I am being brutally honest when I say that I do notice a person’s looks when I first meet them. Does a person’s looks matter to me? Not at all – at least I’d like to think I am pious and altruistic. But you know what? Maybe looks do matter to me, and I am just lying to myself when I say that they don’t.
I know I can be judgmental at times and I also grapple with demons. Do I stereotype? Am I racist? Should we tell children that we are born judgmental?
Are you? I know I cannot help my level of being judgmental. From the time I was little, LOOKS mattered. Did they matter in your house? Who was the prettiest, thinnest, straightest hair, lightest eyes, etc.
You get my point.
So in class, when I address the issue of race with my students (and with my own children), I tell them that I, too, am guilty of judging people – and that I, too, am a work-in-progress. And that maybe I need to ERASE some of my own stereotypes.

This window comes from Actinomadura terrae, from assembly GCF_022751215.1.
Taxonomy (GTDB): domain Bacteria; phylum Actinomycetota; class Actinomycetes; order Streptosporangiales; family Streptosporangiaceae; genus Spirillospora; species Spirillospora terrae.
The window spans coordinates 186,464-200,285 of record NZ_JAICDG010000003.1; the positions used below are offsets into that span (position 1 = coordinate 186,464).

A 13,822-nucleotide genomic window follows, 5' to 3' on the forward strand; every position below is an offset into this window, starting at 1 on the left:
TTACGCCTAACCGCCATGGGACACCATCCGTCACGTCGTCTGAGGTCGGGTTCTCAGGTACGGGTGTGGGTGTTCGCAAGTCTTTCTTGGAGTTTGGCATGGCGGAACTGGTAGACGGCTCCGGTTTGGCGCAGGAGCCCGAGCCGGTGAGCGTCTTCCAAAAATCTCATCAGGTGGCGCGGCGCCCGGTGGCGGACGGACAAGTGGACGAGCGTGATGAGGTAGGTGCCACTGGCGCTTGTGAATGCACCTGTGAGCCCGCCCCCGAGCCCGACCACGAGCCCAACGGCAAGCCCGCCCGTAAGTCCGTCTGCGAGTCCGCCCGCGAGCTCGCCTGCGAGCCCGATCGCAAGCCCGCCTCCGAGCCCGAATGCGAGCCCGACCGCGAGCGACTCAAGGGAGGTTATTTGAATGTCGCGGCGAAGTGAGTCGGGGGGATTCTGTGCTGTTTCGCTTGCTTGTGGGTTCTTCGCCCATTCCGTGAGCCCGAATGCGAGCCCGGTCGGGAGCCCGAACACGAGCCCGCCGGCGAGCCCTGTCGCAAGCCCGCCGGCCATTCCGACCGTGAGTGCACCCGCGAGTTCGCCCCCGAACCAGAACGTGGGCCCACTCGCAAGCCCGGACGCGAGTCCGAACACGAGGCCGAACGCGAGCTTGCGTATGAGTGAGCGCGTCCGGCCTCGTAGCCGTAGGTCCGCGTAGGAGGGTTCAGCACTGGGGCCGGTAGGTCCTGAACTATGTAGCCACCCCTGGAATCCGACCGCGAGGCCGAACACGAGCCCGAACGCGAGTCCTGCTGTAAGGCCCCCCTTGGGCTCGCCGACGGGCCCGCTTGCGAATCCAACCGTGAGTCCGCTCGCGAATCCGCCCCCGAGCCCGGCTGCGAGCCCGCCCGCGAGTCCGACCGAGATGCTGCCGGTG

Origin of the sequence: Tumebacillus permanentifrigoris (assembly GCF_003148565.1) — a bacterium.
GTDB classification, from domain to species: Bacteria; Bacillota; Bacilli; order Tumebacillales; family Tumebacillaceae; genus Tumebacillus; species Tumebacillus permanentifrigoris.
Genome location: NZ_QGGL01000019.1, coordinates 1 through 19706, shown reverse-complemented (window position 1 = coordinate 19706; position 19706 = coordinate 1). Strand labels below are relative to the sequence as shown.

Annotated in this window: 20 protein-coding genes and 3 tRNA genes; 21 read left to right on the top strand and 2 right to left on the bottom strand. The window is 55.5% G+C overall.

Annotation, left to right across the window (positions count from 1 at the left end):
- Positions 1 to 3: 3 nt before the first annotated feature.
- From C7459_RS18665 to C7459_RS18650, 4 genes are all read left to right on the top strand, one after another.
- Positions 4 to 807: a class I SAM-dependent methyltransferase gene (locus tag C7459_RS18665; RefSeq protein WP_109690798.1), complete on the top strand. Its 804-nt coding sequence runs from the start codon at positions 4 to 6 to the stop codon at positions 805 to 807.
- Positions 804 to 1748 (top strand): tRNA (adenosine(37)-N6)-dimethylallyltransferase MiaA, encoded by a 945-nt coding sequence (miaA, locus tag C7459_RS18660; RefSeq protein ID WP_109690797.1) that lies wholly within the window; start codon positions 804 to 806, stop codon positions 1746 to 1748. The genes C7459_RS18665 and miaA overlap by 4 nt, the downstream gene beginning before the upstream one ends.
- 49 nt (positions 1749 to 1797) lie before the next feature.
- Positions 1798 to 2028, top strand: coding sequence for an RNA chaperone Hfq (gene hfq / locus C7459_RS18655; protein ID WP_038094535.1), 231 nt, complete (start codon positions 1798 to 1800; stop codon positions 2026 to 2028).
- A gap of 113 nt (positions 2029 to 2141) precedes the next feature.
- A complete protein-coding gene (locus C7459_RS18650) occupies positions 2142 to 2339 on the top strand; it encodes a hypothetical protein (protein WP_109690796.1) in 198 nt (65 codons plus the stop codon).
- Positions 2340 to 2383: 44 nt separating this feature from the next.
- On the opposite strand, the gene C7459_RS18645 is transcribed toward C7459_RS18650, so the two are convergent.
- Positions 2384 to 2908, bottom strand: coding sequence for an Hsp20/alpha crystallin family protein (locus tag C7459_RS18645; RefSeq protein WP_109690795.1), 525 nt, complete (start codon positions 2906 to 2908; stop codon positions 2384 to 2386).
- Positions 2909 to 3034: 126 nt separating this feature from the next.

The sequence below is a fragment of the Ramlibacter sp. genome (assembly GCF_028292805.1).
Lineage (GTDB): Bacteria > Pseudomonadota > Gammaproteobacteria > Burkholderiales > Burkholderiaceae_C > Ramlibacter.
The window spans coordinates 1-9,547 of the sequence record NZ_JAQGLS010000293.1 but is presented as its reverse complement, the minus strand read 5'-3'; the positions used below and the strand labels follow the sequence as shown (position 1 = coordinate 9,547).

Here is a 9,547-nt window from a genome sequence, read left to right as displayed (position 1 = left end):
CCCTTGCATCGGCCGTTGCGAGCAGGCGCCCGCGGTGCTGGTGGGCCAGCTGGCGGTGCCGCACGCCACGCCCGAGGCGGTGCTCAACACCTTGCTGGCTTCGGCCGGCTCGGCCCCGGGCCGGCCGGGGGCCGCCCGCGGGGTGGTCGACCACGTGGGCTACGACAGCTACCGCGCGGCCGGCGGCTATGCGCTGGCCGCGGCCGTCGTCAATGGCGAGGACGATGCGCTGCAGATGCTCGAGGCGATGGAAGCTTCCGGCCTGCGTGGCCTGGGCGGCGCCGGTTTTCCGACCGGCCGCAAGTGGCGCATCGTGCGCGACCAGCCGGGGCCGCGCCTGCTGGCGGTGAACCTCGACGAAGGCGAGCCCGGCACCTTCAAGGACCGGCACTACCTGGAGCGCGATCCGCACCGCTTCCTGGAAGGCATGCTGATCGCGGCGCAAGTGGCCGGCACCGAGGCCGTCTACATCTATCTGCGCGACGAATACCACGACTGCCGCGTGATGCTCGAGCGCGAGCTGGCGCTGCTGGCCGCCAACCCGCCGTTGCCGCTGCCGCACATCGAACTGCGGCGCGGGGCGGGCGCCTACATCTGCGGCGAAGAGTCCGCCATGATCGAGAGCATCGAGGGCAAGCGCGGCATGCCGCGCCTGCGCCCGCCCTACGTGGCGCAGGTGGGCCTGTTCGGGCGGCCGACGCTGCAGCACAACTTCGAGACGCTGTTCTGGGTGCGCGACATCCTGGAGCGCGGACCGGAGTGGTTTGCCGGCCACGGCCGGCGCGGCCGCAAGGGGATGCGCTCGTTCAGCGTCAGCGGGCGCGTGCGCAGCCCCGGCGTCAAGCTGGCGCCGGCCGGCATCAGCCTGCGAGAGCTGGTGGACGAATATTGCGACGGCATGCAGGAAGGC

The website, Erase-isms has practical tips to
Promote Racial Harmony (use these in your classes)
1) Speak up when you hear a racist remark
2) Avoid racial and cultural stereotyping
3) Develop relationships with people of other races
4) Value Differences by attending events of another culture
5) Take time to reflect on your own biases and stereotypes (image and tips comes via Erase-isms)
Changing gears, slightly…
So here I was at a diversity conference last Friday (sponsored by the NYSAIS), and live tweeted the keynote speakers. If you are new to Twitter, the following thread probably looks like a maze of some sort, but what it is is a thread of tweets and retweets from me and a few of people who follow me - while the conference was happening, live.
What’s the point?
There are enormous benefits in live tweeting, 1) professional development costs 2) global connectedness and the sharing of information with the world 3) keeping a record of the most meaningful portions of a conference 4) you can always refer back to your "notes."
Here are some of my notes, thanks to Twitter.
I also thought it was important for you to take a little peek inside Twitter. Especially if you’re still teetering as to whether or not to sign up.